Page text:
Temporary Assistance for Needy Families: Where It Stands Today

By Margaret Wile and Shannon Saul | Vol . 28, No. 45 | December 2020


The Temporary Assistance for Needy Families (TANF) program has been providing limited supports and, in some cases, cash assistance to low- or no-income families with children for nearly 25 years. While the federal government has been assisting families with TANF funds for decades, they continue to work with state governments to ensure the program's sustainability and adjust eligibility requirements to best serve their residents.

A block grant created by the Personal Responsibilities and Work Opportunities Reconciliation Act of 1996, TANF is a joint federal and state program. It requires a Maintenance of Effort (MOE), or state-appropriated funds, for a state to be eligible for federal matching funds. In other words, states must spend a specified minimum amount of their own funds or they risk losing all federal funds.

States have significant flexibility in how they allocate the funds and what programs and services they will provide, as long as they meet one of the four federally determined requirements. These requirements include:

1. Providing assistance to needy families so that children may be cared for in their own homes or in the homes of relatives.

2. Ending the dependence of needy parents on government benefits by promoting job preparation, work and marriage.

3. Preventing and reducing the incidence of out-of-wedlock pregnancies and establishing annual numerical goals for preventing and reducing the incidence of these pregnancies.

4. Encouraging the formation and maintenance of two-parent families.

There are certain basic federal eligibility requirements that individuals must meet to receive services, including being pregnant or responsible for a child under the age of 19, having very low to no income, and being a U.S. national, citizen, legal or permanent resident.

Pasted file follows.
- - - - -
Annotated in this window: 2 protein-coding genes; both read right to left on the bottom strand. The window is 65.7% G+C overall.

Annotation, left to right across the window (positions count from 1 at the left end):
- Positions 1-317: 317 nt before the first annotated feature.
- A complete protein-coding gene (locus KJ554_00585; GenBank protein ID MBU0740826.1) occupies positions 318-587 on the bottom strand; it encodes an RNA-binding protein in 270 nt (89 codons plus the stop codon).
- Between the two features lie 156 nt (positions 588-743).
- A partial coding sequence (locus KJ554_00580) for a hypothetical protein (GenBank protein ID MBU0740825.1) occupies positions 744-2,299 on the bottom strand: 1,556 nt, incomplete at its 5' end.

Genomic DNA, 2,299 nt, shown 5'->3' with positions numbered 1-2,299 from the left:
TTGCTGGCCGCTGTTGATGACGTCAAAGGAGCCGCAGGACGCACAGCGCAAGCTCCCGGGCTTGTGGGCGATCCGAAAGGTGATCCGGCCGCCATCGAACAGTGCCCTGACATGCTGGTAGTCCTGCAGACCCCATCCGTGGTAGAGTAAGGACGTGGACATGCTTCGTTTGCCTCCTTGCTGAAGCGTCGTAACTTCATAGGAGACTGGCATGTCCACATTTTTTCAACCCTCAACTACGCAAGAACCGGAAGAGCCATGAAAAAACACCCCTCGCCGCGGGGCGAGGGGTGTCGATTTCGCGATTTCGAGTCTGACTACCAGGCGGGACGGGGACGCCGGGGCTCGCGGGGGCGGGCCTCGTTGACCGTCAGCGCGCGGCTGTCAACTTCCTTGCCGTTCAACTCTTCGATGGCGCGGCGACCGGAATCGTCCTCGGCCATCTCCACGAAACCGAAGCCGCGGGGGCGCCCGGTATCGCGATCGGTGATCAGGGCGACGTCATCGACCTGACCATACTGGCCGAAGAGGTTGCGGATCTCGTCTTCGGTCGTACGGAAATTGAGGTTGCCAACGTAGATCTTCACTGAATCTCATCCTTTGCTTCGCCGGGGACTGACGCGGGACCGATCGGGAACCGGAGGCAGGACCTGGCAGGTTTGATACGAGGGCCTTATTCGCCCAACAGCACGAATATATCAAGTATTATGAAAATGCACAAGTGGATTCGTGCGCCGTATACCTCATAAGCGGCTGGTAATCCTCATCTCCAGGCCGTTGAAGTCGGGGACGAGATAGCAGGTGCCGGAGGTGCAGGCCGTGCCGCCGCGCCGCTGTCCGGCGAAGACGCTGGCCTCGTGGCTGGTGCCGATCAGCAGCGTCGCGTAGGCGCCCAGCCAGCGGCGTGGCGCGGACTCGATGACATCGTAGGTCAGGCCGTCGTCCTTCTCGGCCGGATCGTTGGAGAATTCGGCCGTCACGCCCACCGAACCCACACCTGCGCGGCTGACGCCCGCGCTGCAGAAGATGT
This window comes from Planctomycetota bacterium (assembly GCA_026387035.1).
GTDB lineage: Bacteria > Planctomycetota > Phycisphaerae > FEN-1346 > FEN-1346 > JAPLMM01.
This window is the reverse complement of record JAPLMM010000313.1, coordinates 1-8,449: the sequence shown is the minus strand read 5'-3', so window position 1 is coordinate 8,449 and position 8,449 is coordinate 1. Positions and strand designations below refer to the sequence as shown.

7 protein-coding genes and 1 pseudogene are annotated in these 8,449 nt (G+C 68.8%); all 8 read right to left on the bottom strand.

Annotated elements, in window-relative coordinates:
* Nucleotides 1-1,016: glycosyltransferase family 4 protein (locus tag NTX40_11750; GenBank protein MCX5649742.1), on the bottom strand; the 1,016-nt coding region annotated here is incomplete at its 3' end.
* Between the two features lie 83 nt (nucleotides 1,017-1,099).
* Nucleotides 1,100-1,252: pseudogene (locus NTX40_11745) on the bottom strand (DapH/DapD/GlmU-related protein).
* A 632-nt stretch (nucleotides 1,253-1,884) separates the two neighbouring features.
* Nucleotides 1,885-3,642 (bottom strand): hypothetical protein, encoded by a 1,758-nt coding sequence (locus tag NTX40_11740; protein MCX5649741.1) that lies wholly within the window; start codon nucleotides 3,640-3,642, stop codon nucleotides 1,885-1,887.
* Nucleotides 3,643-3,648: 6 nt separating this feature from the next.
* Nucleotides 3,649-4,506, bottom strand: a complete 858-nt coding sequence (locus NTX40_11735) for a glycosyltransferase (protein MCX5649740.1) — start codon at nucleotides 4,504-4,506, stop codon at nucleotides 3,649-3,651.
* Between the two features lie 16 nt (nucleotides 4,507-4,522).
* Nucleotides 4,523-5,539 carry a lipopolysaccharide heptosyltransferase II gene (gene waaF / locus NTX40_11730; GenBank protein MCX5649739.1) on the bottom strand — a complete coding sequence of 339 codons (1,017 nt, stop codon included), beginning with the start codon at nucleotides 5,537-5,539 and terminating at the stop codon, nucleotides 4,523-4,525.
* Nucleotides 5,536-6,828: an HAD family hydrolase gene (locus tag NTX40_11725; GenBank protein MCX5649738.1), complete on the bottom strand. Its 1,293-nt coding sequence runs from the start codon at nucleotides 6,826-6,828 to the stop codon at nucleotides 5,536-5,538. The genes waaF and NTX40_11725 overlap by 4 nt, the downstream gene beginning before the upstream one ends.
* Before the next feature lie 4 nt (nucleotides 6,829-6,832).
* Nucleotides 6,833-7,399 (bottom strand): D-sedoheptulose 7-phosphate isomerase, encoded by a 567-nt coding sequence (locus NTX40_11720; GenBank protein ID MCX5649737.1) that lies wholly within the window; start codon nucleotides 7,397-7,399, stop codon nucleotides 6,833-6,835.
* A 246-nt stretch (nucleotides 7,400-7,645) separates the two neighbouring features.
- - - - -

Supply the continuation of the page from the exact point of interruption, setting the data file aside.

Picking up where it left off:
Federal Action

When TANF was signed into law in 1996, the funding was set to expire at the end of 2002. Since that time, Congress has mostly provided funding through a series of short-term extensions with the exception of The Deficit Reduction Act of 2005. The act directed the U.S. Department of Health and Human Services to create new regulations around work requirements and extended TANF for one of its longest extensions―from 2005 through 2010. Since 2010, it continues to be temporarily extended for short periods. There appears to be bipartisan consensus in Congress that the current TANF program requires some reforming, but there remains disagreement about how to improve it.

NCSL, in partnership with the other “Big Seven”—the national associations representing state and local governments and their elected officials—and American Public Human Services have formed a coalition to advocate on behalf of their members to request that Congress reauthorize the program for a full year. During that full year, the organizations are requesting that Congress and the administration collaborate with them to come up with solutions to improve the TANF program and its ability to be more sustainable.